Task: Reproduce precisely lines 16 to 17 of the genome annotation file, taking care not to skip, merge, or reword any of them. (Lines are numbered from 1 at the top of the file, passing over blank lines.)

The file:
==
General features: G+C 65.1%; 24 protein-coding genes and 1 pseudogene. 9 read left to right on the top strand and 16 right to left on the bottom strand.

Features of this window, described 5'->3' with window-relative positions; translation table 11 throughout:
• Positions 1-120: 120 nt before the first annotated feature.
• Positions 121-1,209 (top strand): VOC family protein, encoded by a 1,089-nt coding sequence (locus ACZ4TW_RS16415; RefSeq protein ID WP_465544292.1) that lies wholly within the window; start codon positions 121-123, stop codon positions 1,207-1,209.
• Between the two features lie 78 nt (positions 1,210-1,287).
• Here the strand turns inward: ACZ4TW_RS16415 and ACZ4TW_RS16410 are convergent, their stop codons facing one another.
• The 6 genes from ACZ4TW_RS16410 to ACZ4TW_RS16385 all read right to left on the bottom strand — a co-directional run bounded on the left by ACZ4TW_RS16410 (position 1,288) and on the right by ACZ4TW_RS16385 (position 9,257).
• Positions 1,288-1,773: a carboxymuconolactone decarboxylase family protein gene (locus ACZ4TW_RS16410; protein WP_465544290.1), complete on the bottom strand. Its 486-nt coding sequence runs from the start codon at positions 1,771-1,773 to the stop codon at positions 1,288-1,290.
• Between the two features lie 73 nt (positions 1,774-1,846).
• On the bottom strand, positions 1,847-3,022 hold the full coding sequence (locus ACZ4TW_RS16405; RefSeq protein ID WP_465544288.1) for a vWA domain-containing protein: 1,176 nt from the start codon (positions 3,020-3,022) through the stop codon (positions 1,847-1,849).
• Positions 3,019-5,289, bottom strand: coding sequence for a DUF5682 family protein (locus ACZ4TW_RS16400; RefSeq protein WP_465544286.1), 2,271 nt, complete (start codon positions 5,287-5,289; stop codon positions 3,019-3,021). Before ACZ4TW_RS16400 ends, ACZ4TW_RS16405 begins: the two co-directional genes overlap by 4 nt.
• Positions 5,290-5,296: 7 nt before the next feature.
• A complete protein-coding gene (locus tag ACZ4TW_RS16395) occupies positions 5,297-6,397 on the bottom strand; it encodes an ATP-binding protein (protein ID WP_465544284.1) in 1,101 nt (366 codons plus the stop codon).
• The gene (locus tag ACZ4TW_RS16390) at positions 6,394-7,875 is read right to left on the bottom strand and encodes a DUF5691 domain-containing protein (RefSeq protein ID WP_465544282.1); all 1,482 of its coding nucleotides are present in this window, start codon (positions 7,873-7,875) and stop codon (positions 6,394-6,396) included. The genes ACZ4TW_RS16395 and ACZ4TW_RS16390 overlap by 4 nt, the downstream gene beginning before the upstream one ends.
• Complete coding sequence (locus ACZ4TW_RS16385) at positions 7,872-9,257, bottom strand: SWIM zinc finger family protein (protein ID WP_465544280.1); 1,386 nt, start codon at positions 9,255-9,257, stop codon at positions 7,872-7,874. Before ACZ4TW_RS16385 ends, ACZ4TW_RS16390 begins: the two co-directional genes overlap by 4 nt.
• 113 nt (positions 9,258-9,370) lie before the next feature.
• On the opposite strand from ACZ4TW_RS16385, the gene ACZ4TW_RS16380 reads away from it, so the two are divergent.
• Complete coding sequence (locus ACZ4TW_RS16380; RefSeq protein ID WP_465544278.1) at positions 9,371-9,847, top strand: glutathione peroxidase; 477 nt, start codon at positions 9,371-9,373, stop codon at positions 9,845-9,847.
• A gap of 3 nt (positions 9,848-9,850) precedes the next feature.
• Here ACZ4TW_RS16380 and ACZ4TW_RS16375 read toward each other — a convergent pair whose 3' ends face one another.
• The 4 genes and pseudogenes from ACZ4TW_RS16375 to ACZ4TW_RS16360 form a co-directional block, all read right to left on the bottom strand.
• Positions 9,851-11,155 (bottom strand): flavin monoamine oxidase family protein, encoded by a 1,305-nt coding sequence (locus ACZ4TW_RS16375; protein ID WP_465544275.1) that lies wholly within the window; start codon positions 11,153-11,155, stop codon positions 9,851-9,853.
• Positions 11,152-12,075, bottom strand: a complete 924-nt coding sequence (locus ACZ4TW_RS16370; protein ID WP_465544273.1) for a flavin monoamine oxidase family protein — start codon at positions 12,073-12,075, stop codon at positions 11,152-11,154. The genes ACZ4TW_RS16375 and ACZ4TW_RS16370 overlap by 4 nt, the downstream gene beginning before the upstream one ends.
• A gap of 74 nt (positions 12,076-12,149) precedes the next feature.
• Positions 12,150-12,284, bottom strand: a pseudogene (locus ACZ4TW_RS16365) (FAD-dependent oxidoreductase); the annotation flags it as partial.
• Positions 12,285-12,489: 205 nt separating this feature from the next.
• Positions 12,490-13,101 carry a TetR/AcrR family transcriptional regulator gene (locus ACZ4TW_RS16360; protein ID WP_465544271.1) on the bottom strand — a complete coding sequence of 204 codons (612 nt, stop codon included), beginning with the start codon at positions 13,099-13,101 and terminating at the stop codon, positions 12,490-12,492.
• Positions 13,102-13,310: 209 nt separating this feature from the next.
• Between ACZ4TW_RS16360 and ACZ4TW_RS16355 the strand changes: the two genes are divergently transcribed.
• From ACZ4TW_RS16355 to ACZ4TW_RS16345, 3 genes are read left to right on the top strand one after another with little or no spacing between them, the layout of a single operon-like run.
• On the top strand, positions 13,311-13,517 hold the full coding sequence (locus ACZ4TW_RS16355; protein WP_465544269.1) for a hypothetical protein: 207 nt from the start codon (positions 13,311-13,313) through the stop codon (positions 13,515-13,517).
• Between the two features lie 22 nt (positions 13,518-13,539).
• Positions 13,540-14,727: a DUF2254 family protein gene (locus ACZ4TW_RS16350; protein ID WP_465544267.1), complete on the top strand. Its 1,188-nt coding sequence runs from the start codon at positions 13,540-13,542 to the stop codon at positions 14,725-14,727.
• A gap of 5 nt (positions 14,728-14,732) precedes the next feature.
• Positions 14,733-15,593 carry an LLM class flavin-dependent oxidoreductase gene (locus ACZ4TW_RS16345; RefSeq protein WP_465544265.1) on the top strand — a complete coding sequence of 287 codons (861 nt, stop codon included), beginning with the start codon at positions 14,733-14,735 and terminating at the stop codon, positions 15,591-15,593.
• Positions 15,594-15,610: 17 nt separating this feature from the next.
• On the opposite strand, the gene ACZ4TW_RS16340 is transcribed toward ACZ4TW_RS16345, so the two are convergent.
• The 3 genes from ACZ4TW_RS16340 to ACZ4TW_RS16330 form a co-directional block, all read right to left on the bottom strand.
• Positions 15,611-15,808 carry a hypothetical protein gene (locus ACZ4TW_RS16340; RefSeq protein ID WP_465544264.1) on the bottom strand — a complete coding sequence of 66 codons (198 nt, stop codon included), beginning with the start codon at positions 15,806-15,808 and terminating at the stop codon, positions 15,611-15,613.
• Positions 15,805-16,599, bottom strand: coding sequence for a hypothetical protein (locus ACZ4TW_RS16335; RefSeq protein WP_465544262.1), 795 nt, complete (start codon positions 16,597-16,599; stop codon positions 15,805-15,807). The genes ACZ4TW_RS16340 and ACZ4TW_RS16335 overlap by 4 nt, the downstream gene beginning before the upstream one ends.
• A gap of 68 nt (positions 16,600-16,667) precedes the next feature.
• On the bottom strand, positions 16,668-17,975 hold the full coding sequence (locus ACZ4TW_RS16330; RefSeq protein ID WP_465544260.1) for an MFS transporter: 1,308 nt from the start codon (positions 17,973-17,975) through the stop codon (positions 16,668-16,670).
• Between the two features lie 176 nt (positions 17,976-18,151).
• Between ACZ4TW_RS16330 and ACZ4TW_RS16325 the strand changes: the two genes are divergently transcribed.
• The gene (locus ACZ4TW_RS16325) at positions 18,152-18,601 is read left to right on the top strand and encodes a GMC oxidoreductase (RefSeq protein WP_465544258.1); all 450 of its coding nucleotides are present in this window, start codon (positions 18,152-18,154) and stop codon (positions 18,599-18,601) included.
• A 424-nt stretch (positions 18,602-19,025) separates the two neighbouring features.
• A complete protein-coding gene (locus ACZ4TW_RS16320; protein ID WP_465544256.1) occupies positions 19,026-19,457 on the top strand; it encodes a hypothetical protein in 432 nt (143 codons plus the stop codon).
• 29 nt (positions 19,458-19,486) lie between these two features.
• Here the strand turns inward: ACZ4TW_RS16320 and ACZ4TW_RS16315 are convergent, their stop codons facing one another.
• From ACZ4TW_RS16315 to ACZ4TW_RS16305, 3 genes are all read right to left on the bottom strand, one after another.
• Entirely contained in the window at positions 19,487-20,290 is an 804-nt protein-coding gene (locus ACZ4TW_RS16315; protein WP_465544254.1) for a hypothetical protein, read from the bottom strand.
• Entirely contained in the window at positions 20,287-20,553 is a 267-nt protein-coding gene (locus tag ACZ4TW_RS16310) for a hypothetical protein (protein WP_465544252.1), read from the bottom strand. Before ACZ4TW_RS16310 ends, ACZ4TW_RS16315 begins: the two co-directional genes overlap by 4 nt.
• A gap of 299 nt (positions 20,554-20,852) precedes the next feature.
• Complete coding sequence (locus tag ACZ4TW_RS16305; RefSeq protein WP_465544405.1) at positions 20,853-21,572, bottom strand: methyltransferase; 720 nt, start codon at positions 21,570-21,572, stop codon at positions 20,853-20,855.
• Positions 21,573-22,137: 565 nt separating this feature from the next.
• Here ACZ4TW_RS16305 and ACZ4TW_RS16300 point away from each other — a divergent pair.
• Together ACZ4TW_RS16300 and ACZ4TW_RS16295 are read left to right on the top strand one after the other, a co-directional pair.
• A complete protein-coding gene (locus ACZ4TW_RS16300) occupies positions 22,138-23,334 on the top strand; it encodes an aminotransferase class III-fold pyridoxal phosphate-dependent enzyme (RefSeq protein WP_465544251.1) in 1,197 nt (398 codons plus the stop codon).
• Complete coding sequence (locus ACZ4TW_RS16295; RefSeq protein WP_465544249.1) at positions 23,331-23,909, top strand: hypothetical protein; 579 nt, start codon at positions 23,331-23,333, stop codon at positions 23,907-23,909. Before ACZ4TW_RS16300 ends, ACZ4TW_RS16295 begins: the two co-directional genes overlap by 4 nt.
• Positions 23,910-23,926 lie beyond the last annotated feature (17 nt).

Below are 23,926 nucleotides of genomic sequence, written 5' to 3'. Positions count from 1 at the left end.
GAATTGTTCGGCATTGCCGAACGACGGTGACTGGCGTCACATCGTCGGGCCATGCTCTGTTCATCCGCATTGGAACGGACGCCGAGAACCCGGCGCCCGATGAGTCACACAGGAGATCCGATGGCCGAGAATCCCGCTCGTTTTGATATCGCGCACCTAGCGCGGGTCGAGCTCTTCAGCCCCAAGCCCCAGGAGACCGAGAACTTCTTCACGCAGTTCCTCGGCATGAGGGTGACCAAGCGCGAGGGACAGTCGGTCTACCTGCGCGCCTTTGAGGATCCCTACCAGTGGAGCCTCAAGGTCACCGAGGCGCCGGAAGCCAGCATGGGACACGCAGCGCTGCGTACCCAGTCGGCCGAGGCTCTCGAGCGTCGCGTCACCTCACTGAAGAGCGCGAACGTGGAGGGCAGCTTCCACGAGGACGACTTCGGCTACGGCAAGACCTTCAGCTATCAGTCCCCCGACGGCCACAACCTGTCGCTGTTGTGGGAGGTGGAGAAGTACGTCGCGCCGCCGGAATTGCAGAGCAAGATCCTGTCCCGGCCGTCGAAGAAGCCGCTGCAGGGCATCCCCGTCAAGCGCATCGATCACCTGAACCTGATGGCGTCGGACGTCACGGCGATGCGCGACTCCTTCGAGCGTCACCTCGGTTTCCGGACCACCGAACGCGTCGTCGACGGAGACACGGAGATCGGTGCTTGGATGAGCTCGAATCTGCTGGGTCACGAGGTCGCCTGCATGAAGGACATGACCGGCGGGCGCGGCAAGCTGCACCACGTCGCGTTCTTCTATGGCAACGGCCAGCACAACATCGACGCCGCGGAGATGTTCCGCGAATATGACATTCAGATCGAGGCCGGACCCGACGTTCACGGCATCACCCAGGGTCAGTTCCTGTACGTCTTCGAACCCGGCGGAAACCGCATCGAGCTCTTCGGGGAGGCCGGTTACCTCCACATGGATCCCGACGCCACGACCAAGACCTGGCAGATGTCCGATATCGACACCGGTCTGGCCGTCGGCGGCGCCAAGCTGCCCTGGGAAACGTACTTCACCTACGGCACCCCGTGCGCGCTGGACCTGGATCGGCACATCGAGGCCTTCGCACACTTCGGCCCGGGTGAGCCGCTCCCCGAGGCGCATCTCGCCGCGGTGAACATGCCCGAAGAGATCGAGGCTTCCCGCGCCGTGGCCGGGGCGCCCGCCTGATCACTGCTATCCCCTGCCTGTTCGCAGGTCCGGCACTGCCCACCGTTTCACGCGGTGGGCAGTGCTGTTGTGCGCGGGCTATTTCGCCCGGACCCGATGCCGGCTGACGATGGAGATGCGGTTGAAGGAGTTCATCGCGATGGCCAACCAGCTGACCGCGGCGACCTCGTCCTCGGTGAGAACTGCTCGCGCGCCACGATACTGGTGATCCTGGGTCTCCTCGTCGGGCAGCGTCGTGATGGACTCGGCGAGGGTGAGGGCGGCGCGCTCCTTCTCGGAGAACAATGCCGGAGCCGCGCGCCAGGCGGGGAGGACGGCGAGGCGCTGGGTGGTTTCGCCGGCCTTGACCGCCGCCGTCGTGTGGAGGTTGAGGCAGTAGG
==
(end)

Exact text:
• 113 nt (positions 9,258-9,370) lie before the next feature.
• On the opposite strand from ACZ4TW_RS16385, the gene ACZ4TW_RS16380 reads away from it, so the two are divergent.